By Jamie Pfaff
The Albert Schweitzer Fellowship is a yearlong, 200 hour service commitment for graudate students interested in creating projects that fulfill unmet healthcare needs in their communities. As a Schweitzer Fellow, I am helping adolescents with sickle cell disease embrace their transition into adult healthcare by partnering with Camp John Marc and the Gill Center at the Children’s Medical Center of Dallas for yearlong leadership programming.
I meet monthly with teenagers ages 14 – 18 living with sickle cell disease to discuss general leadership, ways to take on leadership roles in the sickle cell community, and how they might advocate for themselves and others living with this chronic illness. We have worked together to develop an advocacy video to help recruit counselors for a sickle cell summer camp held at Camp John Marc. I have seen many of these teenagers grow from shy, introverted adolescents to confident advocates over the course of this year. Self confidence bloomed in these teenagers as they came up with ways to help the greater community understand their illness and that this disease does not define who they are.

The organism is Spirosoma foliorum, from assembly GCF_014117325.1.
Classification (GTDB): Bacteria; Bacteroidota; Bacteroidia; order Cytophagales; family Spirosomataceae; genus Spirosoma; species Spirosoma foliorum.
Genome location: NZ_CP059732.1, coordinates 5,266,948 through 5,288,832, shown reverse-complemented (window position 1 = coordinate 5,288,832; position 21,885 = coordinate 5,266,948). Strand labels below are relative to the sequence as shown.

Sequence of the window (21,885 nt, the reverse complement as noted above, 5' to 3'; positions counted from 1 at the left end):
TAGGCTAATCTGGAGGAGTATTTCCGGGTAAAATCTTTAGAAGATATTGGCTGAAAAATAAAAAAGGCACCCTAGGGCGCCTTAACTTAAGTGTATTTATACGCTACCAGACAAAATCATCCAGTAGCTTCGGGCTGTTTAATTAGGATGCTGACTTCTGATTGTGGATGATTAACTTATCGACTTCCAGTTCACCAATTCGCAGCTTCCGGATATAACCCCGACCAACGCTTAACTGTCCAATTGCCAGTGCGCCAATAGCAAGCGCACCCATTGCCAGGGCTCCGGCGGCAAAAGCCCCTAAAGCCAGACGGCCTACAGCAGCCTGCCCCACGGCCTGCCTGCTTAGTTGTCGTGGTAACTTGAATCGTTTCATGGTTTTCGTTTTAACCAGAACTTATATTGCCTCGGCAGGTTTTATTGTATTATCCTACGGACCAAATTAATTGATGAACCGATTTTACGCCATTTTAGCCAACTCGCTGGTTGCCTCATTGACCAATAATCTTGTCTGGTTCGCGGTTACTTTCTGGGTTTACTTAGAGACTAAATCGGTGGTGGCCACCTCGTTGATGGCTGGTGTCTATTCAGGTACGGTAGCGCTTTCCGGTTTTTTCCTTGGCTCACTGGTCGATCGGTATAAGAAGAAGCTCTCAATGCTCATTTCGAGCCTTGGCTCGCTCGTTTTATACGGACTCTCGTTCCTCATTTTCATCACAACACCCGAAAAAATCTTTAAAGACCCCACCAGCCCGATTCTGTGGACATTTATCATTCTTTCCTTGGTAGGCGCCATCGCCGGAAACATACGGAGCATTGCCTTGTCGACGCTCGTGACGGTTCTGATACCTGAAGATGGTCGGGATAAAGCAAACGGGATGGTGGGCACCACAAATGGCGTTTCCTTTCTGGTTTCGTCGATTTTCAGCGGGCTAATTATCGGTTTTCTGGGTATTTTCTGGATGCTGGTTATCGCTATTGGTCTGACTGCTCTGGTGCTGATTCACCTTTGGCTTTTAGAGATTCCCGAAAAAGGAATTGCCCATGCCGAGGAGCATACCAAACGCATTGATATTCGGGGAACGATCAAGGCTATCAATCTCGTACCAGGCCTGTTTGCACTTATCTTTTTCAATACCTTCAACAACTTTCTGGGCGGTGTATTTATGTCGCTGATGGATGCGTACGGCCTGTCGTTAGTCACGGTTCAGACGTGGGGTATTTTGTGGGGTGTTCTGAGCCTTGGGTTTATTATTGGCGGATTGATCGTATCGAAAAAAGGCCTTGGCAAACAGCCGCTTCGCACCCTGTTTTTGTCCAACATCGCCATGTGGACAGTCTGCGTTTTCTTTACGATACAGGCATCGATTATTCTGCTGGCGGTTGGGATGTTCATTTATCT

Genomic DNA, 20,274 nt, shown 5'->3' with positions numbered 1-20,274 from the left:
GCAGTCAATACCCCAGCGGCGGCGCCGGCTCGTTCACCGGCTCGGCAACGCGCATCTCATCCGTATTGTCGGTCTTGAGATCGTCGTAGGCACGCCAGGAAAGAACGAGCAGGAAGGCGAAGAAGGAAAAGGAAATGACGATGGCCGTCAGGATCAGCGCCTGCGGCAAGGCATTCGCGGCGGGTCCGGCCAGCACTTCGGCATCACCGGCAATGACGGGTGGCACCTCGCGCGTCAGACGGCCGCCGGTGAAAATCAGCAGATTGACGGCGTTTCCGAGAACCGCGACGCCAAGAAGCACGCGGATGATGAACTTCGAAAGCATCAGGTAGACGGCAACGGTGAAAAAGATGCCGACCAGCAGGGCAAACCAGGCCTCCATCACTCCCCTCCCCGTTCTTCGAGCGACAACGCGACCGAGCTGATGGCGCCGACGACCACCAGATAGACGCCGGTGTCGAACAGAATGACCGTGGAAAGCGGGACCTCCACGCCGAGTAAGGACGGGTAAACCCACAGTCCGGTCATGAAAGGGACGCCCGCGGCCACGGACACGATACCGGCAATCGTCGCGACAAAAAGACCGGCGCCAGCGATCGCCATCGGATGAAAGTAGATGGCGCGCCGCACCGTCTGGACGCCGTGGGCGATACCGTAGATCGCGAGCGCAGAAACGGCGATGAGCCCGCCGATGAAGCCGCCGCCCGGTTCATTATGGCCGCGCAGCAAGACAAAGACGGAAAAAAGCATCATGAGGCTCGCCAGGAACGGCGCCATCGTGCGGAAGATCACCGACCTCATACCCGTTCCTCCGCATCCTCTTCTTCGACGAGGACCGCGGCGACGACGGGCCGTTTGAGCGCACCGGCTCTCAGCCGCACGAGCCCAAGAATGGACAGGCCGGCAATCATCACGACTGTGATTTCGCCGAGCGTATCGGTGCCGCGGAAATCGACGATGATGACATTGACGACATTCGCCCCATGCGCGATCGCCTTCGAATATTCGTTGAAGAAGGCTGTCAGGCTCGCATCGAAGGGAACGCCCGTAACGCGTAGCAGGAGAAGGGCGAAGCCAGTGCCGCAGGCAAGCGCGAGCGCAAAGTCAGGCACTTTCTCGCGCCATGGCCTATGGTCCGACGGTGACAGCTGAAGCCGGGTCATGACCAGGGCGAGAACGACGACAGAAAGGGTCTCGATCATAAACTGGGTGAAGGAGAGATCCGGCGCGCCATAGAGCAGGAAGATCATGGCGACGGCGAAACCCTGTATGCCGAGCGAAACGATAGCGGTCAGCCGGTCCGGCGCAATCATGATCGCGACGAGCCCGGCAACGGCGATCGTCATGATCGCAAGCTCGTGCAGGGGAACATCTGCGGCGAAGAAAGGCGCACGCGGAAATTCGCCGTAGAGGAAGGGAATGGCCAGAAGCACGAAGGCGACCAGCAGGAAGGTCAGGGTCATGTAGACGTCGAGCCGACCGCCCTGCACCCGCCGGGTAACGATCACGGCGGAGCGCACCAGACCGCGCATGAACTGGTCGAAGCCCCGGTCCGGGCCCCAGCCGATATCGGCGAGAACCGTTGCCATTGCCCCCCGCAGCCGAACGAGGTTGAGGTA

The structure and support the fellowship has provided me with one of the most relevant and educational experiences I could have imagined while in medical school. Each month I learn new ways these incredibly motivated and creative teenagers adapt to life with a chronic illness. They teach me about the daily reprecussions of mutations in tiny molecules I have studied about in my textbooks and about the incredible resilience of the human spirit. The Albert Schweitzer Fellowship has empowered me to embrace the humanistic side of medicine with full heart. I know I will be a more understanding, motivated, and compasssionate physician in the future because of this experience.
Empowerment and inclusion are vital aspects of education and youth development. As I continue to learn about the connections between education and medicine I believe in this project more strongly each meeting I attend with my teen group.